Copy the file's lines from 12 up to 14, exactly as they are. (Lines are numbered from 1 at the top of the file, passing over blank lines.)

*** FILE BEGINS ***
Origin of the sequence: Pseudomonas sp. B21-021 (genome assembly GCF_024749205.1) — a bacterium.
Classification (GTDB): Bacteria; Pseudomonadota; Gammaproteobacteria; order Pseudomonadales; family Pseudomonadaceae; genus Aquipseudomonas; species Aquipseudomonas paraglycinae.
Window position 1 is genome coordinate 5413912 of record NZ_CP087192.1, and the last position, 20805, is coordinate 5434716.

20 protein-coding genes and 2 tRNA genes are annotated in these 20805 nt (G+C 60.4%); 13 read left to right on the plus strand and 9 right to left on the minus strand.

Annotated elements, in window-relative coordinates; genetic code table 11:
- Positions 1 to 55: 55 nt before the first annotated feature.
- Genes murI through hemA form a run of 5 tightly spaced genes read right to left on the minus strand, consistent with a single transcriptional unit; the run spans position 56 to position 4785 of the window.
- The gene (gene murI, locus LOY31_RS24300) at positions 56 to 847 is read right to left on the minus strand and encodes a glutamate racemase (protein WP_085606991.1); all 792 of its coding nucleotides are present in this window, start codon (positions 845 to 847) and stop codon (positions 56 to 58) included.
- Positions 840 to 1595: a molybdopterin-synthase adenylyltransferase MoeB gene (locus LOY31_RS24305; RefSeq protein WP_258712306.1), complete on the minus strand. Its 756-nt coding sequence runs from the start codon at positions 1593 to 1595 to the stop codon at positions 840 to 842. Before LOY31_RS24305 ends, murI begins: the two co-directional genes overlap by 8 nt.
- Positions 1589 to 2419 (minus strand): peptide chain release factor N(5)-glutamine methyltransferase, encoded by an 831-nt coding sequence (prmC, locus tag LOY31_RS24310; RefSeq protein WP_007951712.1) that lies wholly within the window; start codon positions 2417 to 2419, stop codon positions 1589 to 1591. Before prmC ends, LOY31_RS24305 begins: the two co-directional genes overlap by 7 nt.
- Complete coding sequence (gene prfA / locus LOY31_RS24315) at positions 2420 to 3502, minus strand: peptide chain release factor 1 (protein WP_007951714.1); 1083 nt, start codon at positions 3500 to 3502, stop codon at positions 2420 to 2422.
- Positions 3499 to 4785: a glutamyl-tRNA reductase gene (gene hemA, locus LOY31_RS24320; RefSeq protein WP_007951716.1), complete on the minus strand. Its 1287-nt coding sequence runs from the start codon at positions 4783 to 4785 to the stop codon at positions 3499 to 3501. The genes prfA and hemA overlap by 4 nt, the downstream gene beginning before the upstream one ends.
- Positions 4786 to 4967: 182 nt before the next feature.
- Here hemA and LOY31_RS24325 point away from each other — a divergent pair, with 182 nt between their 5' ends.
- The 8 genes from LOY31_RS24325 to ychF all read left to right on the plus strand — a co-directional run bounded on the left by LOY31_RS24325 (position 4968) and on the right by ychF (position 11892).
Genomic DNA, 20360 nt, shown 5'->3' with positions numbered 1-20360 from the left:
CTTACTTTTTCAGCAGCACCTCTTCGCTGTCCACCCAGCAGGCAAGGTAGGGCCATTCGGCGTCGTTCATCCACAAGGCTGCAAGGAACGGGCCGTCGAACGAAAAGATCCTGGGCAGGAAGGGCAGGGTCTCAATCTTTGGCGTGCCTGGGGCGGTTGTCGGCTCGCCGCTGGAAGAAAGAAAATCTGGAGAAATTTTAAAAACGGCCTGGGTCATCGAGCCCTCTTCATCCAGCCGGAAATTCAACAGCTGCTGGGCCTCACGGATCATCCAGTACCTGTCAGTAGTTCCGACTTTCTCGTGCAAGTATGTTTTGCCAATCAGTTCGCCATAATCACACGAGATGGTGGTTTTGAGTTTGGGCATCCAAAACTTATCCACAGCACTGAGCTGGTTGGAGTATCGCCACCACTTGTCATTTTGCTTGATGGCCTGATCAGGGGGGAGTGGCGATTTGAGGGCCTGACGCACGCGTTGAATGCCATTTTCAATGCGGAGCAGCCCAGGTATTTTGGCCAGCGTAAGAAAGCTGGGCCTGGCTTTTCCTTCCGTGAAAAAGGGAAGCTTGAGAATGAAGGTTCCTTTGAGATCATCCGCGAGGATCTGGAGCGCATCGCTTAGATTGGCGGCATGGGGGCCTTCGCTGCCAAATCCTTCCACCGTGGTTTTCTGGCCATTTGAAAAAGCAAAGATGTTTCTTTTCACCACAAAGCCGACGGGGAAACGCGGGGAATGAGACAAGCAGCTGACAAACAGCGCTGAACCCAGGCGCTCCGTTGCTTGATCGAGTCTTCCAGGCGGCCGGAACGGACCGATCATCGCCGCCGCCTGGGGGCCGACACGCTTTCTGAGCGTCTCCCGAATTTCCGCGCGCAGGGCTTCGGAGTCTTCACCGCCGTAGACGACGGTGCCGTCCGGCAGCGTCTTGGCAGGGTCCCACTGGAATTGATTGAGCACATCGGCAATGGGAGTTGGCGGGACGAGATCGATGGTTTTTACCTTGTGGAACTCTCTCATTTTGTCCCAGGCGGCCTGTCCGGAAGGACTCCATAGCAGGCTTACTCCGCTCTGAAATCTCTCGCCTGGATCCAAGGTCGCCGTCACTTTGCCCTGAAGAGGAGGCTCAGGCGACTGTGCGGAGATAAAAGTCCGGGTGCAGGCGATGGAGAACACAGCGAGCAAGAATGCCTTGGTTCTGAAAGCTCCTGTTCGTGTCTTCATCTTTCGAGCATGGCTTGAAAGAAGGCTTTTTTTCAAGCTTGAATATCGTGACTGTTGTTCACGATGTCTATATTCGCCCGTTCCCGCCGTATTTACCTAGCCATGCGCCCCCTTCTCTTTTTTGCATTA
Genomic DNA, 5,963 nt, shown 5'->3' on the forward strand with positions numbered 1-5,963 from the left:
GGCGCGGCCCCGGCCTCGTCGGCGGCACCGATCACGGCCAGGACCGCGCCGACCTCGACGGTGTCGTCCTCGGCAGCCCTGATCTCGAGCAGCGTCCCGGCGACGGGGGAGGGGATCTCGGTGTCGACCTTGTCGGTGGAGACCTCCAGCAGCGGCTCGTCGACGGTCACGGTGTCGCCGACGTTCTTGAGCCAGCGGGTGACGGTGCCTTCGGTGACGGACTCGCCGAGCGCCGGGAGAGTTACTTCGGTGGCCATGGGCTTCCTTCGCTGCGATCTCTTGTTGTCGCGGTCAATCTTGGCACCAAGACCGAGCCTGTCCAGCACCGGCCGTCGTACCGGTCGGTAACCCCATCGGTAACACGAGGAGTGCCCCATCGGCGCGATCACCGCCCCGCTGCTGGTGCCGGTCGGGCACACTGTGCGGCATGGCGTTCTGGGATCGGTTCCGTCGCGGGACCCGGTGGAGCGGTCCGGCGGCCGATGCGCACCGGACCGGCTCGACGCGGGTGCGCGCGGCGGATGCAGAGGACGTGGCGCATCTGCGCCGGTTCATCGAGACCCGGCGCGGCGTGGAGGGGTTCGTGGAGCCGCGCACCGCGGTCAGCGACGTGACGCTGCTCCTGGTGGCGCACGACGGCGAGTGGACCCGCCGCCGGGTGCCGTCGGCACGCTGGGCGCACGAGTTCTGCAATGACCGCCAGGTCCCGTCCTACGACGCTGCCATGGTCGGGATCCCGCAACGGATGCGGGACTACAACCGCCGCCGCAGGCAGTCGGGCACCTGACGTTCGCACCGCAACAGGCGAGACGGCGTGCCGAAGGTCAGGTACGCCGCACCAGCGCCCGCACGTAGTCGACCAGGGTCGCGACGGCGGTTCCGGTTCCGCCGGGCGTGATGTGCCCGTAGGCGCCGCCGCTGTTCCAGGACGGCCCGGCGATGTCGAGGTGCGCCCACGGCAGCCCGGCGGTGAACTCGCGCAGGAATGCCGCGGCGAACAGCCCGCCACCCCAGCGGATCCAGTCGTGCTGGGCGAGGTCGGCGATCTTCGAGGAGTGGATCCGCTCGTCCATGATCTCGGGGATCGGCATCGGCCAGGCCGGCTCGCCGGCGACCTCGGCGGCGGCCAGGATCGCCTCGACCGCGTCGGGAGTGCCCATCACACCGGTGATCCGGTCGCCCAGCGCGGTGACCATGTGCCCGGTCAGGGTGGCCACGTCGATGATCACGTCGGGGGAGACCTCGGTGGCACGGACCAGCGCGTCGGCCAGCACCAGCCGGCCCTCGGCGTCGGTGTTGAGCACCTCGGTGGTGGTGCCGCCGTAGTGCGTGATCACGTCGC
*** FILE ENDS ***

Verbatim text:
- Positions 3499 to 4785: a glutamyl-tRNA reductase gene (gene hemA, locus LOY31_RS24320; RefSeq protein WP_007951716.1), complete on the minus strand. Its 1287-nt coding sequence runs from the start codon at positions 4783 to 4785 to the stop codon at positions 3499 to 3501. The genes prfA and hemA overlap by 4 nt, the downstream gene beginning before the upstream one ends.
- Positions 4786 to 4967: 182 nt before the next feature.
- Here hemA and LOY31_RS24325 point away from each other — a divergent pair, with 182 nt between their 5' ends.